News Archive

Backstage Whispers overheard by Richard Andrews

Last updated : 24th September 1999

The 15th Vivian Ellis Prize Gala Showcase at the London Palladium produced an outstanding clutch of contenders for its expanded list of prizes. Beach Radio, book and lyrics by Drey Shepperd and music by Gerard Kenny, a kind of Grease for the '90's, won the Book, Lyricist and Most Promising Musical awards. Les Enfants du Paradis by Angela Richards and Mike Reed, an adaptation of Marcel Carne's 1945 film, took the Composer and Warner Chappell awards. Professor Utopia by Jonathan Kaldor, based on a Slav folk tale, won the Mercury Workshop Development prize. The Prize is holding a programme of courses in the craft of musical theatre writing from October through to December in conjunction with Goldsmith's College. For details call 0171 836 7732 or email As part of an expanding year round role in fulfilling its aim to discover, nurture and promote new writers in musical theatre working in Britain, the Prize will become the Vivian Ellis Foundation later this year.

As previously forecast, when the Royal Court Theatre reopens on 7th January, it will be with Conor McPherson's new play Dublin Carol directed by Ian Rickson, the Court's new artistic director. Brian Cox stars in a role written specially for him. Following this will be Jim Cartwright's Hard Fruit, directed by James Macdonald, and The Country by Martin Crimp, directed by Katie Mitchell.The season will also include the last work by Sarah Kane.

Ray Cooney is directing Edward Fox in William Douglas Home's comedy The Chiltern Hundreds, at Theatre Royal Windsor from 5th to 23rd October, prior to a regional tour and possible West End season. It tells the story of the idiosyncratic Earl of Lister and his household in the chaos of polling day 1945, presaging the Labour landslide. Fox is also scheduled for a production of Terrence Rattigan's The Browning Version, opening a pre London tour at Theatre Royal Bath on 22nd May.

The Paris Opera is to sell around 10,000 items of costume, in an auction from 22nd to 24th October, to be held in a marquee in the Place de la Bastille. The first day is reserved for business customers, but the others will be open to the public. The frocks are from around 120 productions staged between 1927 and 1993, and most were made by the Opera's costume department, whose reputation for quality is among the highest in the world.

This year's Christmas attraction at the Royal Festival Hall will be Atlanta Ballet's production of Peter Pan, playing from 21st December to 8th January. Artistic director John McFall has choreographed J M Barrie's story to a score by Carmon Delone. The producers are South Bank Centre and Raymond Gubbay. Running alongside this in the foyer, from 14th December to 9th January, will be Andrey Bartenev's version of the Hans Andersen fairytale The Snow Queen, a free exhibition/performance of automated sculptures made from paper, plastic and anything else Bartenev has found.

La La La Human Steps is returning to London with a season at Sadler's Wells in March. French Canadian Edouard Lock formed the company, which is at the forefront of multimedia dance theatre, in 1980 as Lock Danseurs. Their London visit is part of a two year world tour.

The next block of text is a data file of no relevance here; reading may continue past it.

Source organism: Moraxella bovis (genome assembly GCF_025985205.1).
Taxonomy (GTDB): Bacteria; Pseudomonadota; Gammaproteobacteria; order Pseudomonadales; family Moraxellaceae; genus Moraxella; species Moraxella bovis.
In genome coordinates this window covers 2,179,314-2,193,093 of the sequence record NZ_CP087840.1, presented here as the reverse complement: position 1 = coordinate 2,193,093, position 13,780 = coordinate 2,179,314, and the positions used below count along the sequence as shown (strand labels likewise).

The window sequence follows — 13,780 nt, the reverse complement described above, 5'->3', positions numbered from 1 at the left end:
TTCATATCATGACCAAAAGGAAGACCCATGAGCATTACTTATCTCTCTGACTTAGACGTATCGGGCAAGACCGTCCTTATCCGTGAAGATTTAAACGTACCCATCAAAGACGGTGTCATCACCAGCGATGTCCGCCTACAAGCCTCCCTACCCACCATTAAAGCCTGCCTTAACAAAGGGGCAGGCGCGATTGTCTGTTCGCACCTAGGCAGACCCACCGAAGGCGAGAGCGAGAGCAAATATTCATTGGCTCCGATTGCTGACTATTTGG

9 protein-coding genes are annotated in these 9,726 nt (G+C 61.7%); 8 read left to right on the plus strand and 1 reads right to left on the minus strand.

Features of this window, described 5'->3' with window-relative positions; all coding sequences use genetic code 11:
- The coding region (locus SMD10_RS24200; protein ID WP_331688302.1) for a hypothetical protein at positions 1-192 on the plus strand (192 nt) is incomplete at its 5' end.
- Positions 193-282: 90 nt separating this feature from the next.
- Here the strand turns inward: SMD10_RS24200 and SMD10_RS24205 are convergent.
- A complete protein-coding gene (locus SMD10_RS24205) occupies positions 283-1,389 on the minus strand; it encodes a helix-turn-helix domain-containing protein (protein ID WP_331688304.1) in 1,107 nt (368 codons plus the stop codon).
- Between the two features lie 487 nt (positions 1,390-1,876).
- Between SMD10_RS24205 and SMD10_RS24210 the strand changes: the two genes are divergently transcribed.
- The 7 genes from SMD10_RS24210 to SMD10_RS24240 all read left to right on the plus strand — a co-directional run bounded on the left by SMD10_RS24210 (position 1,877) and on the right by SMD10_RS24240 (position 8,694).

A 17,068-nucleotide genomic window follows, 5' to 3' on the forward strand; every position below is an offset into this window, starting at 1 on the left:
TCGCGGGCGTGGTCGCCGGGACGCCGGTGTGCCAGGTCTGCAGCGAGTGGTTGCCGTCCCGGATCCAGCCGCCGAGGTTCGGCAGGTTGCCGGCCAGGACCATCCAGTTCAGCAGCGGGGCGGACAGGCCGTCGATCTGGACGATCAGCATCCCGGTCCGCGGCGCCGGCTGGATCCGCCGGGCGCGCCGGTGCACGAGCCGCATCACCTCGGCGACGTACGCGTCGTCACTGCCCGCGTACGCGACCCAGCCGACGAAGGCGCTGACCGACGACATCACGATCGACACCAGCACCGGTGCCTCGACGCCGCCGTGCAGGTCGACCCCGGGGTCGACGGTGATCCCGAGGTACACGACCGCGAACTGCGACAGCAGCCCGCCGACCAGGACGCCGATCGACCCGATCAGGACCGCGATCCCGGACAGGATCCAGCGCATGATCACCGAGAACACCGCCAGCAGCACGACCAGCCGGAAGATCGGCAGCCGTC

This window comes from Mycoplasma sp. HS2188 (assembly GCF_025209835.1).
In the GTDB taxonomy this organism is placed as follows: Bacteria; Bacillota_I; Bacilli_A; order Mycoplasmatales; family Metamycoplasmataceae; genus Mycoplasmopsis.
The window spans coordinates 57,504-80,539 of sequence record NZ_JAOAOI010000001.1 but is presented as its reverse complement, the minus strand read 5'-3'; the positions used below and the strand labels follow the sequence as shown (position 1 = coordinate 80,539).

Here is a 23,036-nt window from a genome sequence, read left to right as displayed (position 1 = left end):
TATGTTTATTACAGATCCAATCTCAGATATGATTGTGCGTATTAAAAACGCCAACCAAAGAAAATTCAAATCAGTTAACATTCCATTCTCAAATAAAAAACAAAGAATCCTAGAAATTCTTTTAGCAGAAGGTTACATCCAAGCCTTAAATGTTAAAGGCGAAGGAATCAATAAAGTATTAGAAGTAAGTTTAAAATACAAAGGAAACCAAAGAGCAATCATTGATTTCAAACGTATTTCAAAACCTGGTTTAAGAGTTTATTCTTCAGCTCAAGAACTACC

The Society of London Theatre is looking for 12 theatregoers to join one of the three judging panels - Theatre, Opera and Dance - for next year's Laurence Olivier Awards. Panellists will receive a pair of free tickets for all shows playing in the West End between 1st January and 31st December. The Theatre panel is expected to attend about 60 performances, Opera about 20 and Dance about 40. There are leaflets in all West End theatres containing an application form, alternatively send a stamped addressed envelope to SOLT, 32 Rose Street, London WC2E 9ET, or telephone 0171 557 6777. The deadline for applications is 15th November.

The Drill Hall in collaboration with The Opera & Music Theatre Forum is presenting Take Note, a four week season of new music theatre, with works in progress, performance and discussion, from 6th to 30th October. The fifteen programmes, featuring work by important new writers, include contributions from The Mercury Workshop, SPNM Promoting New Music, English National Opera Studio and Music Theatre London.

The Royal Shakespeare Company has announced its next "out of Barbican experience", comprising of two transfers from Stratford to the Young Vic. Goldoni's The Servant Of Two Masters, in a new adaptation by Lee Hall, directed by Tim Supple, will play from 10th February to 11th March. Tales From Ovid by Ted Hughes, in a new adaptation by Tim Supple and Simon Reade, also directed by Supple, runs from 28th June to 22nd July. Supple has announced his intention to step down as artistic director of the Young Vic.

The new musical The Demon Headmaster, seen earlier this year at the Pleasance London, is now on a regional tour. Adapted by Eric Angus, Paul James and Cathy Shostack, from Gillian Cross' novel and subsequent television series, it tells the story of how SPLAT (a secret school society) foils the Headmaster's attempt secure world domination through mind control. It is directed by Matthew White and produced by Julius Green & Ian Lenagan by arrangement with Jacqui Coghlan.

The Rumour Machine says: that John Malkovitch has agreed to work on three projects at the Old Vic, appearing in two and directing the third - plays and dates have yet to be confirmed; and that ill health may cause Brian Dennehey to pull the Old Vic transfer of Death Of A Salesman next January. The Rumour Machine grinds on.